Saturday, June 29, 2013

The Right way to Write

So is there a right way to write? A right tense? A right POV? A right 'person'? Who am I to say? I'm merely a writer, and there's probably as many 'right' ways to write as there are writers to do the writing.

(say that one fast - haha)

One thing I do know is, I am a very logical person, and I find it very frustrating when I try to read a book and I can find no logical progression of events. If I can't figure out who I'm supposed to 'attach' to is another frustration. One book I took a stab at shifted back and forth in time, while not a bad think in itself, it certainly can be if you have no way of connecting the scenes. Something as simple as a similar name is all that is necessary for a connection or the same location either earlier or later, linked by the name of a road, forest or hill.

Now there is a writer's folly I can look past. That is tense. I'm not so good at that myself, but I do know that you can't have the first part of a sentence in the past and the rest of it in the present. That's just a goof though and has nothing to do with a writing style.

One book I tried to read started out with a very well written scene, but then came chapter two and a whole new range of characters, a different location, and absolutely no mention of the events that occurred in the first chapter. Two more chapters of illogical character behavior and relatively dull daily life, and still nothing related to the first chapter, the exciting chapter. That was enough for me. I can take mood swings, but utterly illogical behavior is annoying. I don't care how outlandish your character is, there still needs to be reason, no matter how twisted the logic.

Another book read like a news paper, but not all of it. Pieces and parts here and there were well written scenes with dialog and purpose. About the time I got to know those people that piece was finished. One part was fine if you're interested in the doings of three or four generations of a family and how they evolved into the rich landholders they were. It was a chronology of who did what for whom and when they moved where and built what. Interesting, if you're interested in that sort of thing - totally pointless in a fictional writing that has nothing to do with these ancestors, nor do the ancestors have anything to do with the current events of the story. And then we get to another chapter different people doing things that might relate to the story, maybe, if you can figure out how.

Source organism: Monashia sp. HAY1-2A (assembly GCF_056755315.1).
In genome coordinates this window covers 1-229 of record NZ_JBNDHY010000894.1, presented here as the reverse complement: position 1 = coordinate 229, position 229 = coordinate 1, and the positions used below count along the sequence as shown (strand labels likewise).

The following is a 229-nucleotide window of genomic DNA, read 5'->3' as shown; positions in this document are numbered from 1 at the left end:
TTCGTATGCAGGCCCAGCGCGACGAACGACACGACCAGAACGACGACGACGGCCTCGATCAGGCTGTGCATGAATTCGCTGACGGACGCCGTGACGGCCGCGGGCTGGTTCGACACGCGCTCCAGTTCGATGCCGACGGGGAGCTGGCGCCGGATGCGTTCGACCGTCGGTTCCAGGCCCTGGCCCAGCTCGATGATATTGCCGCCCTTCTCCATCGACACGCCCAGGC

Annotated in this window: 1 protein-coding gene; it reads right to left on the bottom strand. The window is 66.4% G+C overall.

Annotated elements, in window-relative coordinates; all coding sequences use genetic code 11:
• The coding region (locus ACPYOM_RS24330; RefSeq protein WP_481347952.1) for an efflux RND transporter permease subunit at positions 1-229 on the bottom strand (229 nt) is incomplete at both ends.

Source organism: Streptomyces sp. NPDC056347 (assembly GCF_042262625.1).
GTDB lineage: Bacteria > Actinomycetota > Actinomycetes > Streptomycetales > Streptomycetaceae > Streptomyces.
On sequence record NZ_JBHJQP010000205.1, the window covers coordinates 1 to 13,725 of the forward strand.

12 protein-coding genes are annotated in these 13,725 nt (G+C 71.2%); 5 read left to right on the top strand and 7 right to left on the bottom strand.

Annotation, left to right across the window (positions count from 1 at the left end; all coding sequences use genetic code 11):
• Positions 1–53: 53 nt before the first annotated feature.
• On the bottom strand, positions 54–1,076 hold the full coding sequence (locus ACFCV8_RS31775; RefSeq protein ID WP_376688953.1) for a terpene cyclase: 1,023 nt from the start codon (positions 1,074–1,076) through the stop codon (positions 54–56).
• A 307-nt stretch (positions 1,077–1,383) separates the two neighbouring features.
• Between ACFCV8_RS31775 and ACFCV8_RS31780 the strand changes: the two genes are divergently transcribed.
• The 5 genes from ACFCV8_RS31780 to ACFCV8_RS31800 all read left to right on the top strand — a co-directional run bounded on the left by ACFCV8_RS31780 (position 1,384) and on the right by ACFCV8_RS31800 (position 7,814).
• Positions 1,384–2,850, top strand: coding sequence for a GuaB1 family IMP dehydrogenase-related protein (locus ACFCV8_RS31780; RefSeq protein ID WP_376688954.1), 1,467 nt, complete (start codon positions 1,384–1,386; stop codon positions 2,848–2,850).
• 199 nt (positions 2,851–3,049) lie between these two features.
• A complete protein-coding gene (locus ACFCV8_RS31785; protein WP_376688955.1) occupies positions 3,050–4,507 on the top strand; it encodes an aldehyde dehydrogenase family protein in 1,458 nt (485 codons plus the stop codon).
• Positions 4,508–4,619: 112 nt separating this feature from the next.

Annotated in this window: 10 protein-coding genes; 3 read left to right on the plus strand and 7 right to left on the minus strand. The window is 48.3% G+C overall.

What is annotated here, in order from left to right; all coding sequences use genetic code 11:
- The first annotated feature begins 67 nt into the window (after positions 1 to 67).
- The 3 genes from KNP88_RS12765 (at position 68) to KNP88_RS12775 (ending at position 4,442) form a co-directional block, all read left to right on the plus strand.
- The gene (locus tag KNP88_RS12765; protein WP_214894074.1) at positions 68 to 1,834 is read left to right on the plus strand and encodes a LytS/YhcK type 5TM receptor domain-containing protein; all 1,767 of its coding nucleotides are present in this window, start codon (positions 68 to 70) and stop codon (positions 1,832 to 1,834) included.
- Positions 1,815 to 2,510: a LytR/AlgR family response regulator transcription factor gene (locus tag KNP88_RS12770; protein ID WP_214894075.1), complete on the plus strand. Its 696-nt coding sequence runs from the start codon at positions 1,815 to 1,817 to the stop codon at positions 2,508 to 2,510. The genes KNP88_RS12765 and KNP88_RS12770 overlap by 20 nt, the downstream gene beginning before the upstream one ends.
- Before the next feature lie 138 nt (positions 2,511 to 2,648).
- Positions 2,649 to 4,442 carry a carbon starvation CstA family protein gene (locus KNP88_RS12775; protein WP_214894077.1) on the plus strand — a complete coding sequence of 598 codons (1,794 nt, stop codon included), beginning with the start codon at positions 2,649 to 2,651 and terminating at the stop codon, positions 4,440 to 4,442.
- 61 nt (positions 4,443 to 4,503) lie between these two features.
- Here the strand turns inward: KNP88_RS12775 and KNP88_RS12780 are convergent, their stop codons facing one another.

Just so you know - I approached both of these authors with my concerns, and I will not mention their names or their books here or anywhere else. They are very happy with their books, and apparently they have a few fans. More power to them.

But back to my original question - is there a right way to write? I happen to believe there is.

There needs to be a minimum of one character the reader can follow. I've read books where there were several and they each ultimately ended up going in very different directions. As long as you remain familiar, even 'attached' to them, the number doesn't matter much. This character or characters can do most anything, to include going back and forth in time, whatever your story dictates. They can be anything you want, do anything you like, be evil or good or whatever, as long as we can understand.

Having multiple characters usually dictates different POVs, but not always. Third person removes the reader from closeness but opens up vistas.

Even tense can be flexible to a degree. A person can remember past events or even research or investigate things that happened in the past. Such things might be discussed, and they would be refereed to in the past. Ach, I'm not good at this, like I said before, so I hope you get where I'm trying to go.

All in all, confusion is a big no no. However you tell your story, there needs to be an easily found thread of logic, cleverly hidden however you like, but findable just the same.

Your characters need to be as human as they are (if they are human that is). In the case of paranormal characters, other traits might be fun to mix in. Like the werwolf might have some traits normally seen in only a wolf. A werbear might be rather ... well ... bearish. Vampires - well we've seen quite an evolution in the vampire character, and they all have their fans as well as their flamers. Make of them what you will, but I would caution against making them too 'human'. Characters who originated on another world, while very human-like, need to have other priorities, other habits, other customs.

Me, I like playing with traits and natural laws. One thing I experimented with was the laws of magic. Just like the laws of something as mundane as gravity, which is an accepted constant in most all of our writing (unless we take it away). Your world needs to have 'laws'. Like the rules of physics, things work in an acceptable, logical way, and magic needs to be the same. Create the 'laws' of your world and then stick to them. Sometimes these very laws will throw curve-balls into what your character can and cannot do, or how he goes about his normal life, let alone accomplish the deeds you've set for him.

So what do you think? Is there a right way to write, or is it all just style?


William Kendall said...

I find myself thinking on what you say about the world we create in writing having laws that need to be followed.

I've seen my share of writers who seem unable to grasp that fact.

Anna L. Walls said...

Yeah, it's really quite fun twisting the rules of your world.